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JAMPRO targets blue economy for growth – Newer segments of existing industries also being pushed in diversification agenda

The Jamaica Promotions Corporation (JAMPRO) said it will be going after newer industries such as the blue economy as it pushes to drive diversification and bring greater value-added for the country.

According to the European Commission, the blue economy involves “all economic activities related to oceans, seas and coasts.” It entails the sustainable use of ocean resources for economic growth, improved livelihoods and job creation while preserving the health of ocean ecosystems.

With the oceans, seas and coastal areas categorised among large contributors to food security and poverty eradication, and some 80 per cent of world trade now being achieved through the sea, the blue economy through its vast water resources has been dubbed by many, including the United Nations, as the “next great economic frontier”.

President of JAMPRO Shullette Cox said that while her agency was not yet clear about what it wanted to do in this industry, it is being eyed as a new area for growth.

“We haven’t quite narrowed down on what we will be pushing in this area, but we definitely see it as an area from which we can extract growth. We have more Jamaican territory in water than we do on land and so it is a huge opportunity that we will be looking into, across all its elements, to see what areas we can get into,” she told journalists at a recent Jamaica Observer Business Forum.

Further speaking at the forum, the president also identified existing industries which she said are being primed to bring increased gains for the locally economy, especially in the post-COVID era when the need for economic diversification intensifies.

“When we think of tourism, we’ve traditionally done the all-inclusive and leisure concept but right now we are pushing other segments such as business tourism. Similarly, with the opening up of St Thomas and Portland, we’re also looking to see a lot more eco-tourism being facilitated as a result,” she said.

“Attractions is another area, which for a very long while we have not been actively promoting, but as the room count grows, attractions are going to become a lot more important especially if we want to ensure that the money gets spent in the economy. There is also a push behind medical tourism as we work to deepen the industries that we already have,” she added.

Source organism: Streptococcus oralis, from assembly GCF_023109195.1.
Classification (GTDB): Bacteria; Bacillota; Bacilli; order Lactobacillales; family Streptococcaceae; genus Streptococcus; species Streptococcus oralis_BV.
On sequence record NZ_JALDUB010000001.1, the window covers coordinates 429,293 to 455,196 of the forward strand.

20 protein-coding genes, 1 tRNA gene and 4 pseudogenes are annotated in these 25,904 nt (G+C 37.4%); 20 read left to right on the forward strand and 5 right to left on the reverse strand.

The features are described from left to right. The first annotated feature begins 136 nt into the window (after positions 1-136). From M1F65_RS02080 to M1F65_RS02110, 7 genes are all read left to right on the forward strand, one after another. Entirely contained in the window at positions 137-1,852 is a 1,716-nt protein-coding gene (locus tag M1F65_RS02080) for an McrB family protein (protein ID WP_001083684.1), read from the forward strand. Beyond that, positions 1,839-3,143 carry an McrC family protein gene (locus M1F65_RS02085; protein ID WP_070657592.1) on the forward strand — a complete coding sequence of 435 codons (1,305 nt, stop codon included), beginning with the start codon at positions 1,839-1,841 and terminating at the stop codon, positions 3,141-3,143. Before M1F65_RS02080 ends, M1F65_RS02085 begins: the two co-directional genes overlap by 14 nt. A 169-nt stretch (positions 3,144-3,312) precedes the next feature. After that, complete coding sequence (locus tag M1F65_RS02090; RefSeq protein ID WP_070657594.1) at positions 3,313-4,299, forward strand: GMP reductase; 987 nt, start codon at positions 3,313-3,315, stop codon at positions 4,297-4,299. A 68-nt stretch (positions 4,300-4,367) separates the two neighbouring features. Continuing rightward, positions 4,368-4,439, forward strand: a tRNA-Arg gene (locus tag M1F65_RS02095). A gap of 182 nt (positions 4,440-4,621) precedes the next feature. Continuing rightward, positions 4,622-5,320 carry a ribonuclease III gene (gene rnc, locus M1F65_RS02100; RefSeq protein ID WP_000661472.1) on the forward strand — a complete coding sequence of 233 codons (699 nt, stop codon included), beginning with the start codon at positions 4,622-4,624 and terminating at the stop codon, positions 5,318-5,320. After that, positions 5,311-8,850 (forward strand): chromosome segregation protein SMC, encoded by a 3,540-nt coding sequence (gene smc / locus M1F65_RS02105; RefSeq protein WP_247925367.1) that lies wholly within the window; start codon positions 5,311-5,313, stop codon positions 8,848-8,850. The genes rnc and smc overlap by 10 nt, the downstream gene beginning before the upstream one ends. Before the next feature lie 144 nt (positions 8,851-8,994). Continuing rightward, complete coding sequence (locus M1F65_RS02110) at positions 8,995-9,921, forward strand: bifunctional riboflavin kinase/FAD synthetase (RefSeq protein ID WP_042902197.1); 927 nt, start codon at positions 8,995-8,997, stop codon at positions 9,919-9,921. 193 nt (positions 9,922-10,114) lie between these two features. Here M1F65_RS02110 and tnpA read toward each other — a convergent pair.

Pointing to industries such as agriculture, she said an aggressive thrust was now behind agri-business as the country moves to extract more value from its raw materials.

Suggesting that while we may have missed the boat with crops such as marijuana, she said vast opportunities were now presenting themselves in products such as castor and other essential oils which are available locally.

“Mushrooms are something that we are also now looking at, as well as orchard crops.

“We’ve for a long time shied away from orchard crops because of the long time it takes before it starts to make money but I think people are now convinced that this is a good area for investment when they see, for example, the number of mangoes that we are now able to export to markets overseas. They have also started to realise the potential of other fresh produce including avocados, breadfruit, ackees and even tubers,” she further said, underscoring that diversification has really started to take existing industries to another level.

With the Cultural and Creative Industries (CCIs) worth trillions globally, and annually is said to have contributed billions locally, this she cited as another of the more contemporary areas positioned in the line-up for increased exploration.

“The recent establishment of our local screen fund will boost opportunities in this area. We are now working with our ministry partners to draft a governance working group, so that we can get things going. We will be doing a call for proposals during the first half of this year, and when we go out, we want to make sure that whatever we go out with, is what the industry needs in order to maximise the benefits of the available funds,” President Cox further said.

The billion-dollar Jamaica Screen Fund launched recently was set-up to provide financing for the development and production of film and television (TV) shows in the country.

In an era of rapid digitisation and technology, the fast-growing business process outsourcing (BPO)/ global services sector (GSS) was another which the president said also remains among strong sectors fuelling growth. Going forward, the intent she said is to further grow this industry to deliver higher value-added services through information and knowledge process outsourcing.

“This industry has been found to be a bit more aggressive than our traditional sectors and though they continue to do very well, through an Inter-American Bank Development (IDB) project we are pushing to have more companies launch into the information technology outsourcing (ITO) space,” Cox said.

Source The Jamaica Observer

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